Feature image from today.com.


There’s a lot to worry about junior year – test scores, college visits, even preparing for college applications – and often it’s easier and less stressful to just avoid talking about it whenever possible. But sometimes it can feel like your friends, even the ones with whom you usually share everything, are actively keeping information from you and others simply because they don’t want you to know.

“Where are you thinking about applying?” you might ask. “What’s your dream school?” And they might give you an extremely vague, noncommittal answer, or worse, pull the classic “reveal a lot of factual information without saying anything of substance” move. They might tell you that their parents want them to visit a certain college because of X and Y stats and that maybe they’ll take a trip to the campus at exactly 1:07pm on July 14th, but does that really tell you anything about how they feel or what their plans are? Nah.

Because listing a school would give you a window into their soul. It would tell you all about the range of their standardized test scores, their own perception of their competence and extracurricular involvement, maybe even their financial situation. Of course, it doesn’t really tell you any of these things, but you can’t help but guess. The stats are out there. Listing a college choice puts you in a box whether you like it or not.

So maybe you can understand the anxiety your friends feel about talking about their future plans. They’re afraid of being compared to you and their other classmates, of being judged, maybe even of jinxing their chances at getting into the school they’ve been dreaming of. What if they tell you their dreams and then have to come back a few months later and tell you they failed to reach them?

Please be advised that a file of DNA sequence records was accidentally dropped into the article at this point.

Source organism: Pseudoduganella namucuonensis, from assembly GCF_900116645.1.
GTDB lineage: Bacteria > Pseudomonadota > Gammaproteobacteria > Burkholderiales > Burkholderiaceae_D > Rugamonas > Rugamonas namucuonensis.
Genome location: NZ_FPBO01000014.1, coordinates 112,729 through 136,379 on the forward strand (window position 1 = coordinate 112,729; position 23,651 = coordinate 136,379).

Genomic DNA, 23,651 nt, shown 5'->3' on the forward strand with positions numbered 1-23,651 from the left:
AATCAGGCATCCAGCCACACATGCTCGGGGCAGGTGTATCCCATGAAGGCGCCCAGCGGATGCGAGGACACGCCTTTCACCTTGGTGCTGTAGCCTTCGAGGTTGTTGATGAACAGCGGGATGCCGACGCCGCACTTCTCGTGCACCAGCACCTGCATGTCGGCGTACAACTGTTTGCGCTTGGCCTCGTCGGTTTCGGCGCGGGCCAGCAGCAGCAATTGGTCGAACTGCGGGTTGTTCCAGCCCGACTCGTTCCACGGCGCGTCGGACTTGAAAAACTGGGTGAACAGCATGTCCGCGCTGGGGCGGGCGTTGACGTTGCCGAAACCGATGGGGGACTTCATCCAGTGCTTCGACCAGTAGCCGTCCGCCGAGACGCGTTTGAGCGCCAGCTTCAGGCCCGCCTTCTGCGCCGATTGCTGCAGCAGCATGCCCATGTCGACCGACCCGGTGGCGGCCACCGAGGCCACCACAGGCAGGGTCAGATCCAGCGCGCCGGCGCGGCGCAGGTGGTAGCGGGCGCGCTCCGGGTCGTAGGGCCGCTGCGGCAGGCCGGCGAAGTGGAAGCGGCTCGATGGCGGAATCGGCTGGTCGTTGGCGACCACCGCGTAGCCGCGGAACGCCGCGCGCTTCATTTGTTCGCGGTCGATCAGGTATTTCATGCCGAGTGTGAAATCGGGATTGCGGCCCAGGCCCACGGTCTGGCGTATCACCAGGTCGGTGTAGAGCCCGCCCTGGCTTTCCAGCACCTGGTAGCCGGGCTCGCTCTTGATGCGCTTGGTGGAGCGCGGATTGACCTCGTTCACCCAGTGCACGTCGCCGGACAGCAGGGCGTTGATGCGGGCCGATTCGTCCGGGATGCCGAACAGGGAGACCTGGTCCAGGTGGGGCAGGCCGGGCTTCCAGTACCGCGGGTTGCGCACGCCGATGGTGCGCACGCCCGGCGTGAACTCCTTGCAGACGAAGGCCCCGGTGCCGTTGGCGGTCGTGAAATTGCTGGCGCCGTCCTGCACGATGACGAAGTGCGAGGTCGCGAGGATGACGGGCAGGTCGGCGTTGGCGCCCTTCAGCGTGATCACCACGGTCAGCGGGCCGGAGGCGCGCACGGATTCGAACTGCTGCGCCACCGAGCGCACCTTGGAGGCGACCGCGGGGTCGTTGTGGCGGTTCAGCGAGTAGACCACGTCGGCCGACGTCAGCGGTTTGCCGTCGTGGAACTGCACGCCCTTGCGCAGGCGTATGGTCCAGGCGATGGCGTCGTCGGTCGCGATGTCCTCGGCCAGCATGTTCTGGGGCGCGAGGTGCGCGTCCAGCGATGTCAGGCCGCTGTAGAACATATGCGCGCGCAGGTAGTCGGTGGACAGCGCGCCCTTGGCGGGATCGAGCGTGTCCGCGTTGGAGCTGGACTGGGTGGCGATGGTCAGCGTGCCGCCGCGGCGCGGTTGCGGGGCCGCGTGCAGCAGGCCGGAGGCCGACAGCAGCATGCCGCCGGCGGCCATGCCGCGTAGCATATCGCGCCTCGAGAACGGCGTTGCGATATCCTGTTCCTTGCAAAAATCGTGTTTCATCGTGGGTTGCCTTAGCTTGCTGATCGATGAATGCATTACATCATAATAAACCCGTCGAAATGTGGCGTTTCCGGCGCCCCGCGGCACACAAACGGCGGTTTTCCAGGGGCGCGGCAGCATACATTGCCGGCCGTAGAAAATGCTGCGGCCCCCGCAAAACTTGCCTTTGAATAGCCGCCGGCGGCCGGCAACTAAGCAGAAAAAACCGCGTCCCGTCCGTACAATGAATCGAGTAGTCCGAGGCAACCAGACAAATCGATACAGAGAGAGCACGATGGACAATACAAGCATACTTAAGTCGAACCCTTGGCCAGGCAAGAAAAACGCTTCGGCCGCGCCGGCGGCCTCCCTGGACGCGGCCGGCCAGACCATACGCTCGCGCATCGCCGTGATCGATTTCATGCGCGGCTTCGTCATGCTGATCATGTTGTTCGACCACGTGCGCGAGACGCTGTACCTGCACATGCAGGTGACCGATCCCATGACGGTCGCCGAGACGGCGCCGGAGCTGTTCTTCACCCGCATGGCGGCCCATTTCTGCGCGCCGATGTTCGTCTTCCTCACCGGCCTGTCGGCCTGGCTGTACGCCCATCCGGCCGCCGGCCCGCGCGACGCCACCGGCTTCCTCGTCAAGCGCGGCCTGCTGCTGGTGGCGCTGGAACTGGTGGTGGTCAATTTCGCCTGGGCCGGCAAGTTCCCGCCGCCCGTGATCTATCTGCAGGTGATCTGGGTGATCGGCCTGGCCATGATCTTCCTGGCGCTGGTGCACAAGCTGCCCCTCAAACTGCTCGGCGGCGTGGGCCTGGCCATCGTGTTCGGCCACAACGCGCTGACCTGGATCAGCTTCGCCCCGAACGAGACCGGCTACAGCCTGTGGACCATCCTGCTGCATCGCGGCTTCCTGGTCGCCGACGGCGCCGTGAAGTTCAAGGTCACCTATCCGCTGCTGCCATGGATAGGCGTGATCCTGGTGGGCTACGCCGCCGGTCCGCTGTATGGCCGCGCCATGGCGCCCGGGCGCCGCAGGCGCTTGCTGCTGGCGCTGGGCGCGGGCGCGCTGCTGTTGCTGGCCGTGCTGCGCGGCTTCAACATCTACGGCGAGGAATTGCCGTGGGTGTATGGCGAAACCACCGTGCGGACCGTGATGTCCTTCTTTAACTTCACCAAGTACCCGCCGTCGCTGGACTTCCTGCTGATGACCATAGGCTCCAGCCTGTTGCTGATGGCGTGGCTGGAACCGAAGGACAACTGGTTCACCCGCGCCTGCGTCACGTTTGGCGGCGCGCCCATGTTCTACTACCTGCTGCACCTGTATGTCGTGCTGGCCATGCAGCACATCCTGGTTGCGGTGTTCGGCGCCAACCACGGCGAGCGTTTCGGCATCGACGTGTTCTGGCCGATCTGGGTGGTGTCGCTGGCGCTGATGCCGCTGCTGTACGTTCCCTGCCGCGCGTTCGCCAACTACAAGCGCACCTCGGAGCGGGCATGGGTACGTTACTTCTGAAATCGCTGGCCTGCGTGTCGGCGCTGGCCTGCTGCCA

And you aren’t exempt from these anxieties, are you? (If you are, please tell us your secrets.) So seeing your friends withdraw from you probably doesn’t feel that great. It’s definitely not your fault – it’s not anyone’s, just the byproduct of the unholy admissions process forced upon you and your peers and countless others across the nation and the world who were born within a few years of when you were. It’s weird how you can be so united and isolated at the same time. It would probably be nicer if the “united” part shone through more often.

Because though everyone goes through the same barebones process, it doesn’t turn out the same for anyone. No one feels the same kind of anxiety when they apply, the same kind of happiness when they’re accepted, or the same kind of sadness when they’re rejected. Not everyone will go to the same school, get the same financial aid package, or finish high school with the same GPA. This is the time when you really start to realize how different you are from your friends, the people you’ve spent your whole life with. Suddenly you’re forced to acknowledge the subtle differences between your lives and lifestyles, not because you want to, but because this is how you find your path.

Maybe it feels like your friends (and maybe even you yourself!) are prioritizing your future exponentially more than your past. Like they care so much more about statistics and plans than about the memories they’ve made with you and making more while they can. But you could also look at it as a way of preserving life as you knew it. If your friends are withdrawing or becoming secretive, it doesn’t mean they don’t want to share their lives with you anymore; it could just mean that they don’t want to share a departure. The future is scary, and it can cause anyone to become defensive when it gets stressful.

The thing that might help you get through, though, is remembering to cut your friends some slack – and to cut yourself some, too. It can be fun to vent to friends about the admissions process and commiserate a little bit, but maybe that’s not the most productive way for your friends to deal with the stress. But helping them deal with the stress in whatever way works best for them, even if it’s some kind of nonsensical diversion, might help alleviate your stress, too, and bolster your friendship as it moves through this ridiculous phase in your lives. And once it’s all over and you have your life slightly more figured out, you can stress about college life – and that’s something it’s unheard of not to do together.

Sarah Chandler

Sarah Chandler is a junior at Cornell University studying Performing and Media Arts and Psychology.As much as she loves writing for CollegeVine, she'd rather be astral projecting or watching The Office. She has too much fun writing bios like these for her own good.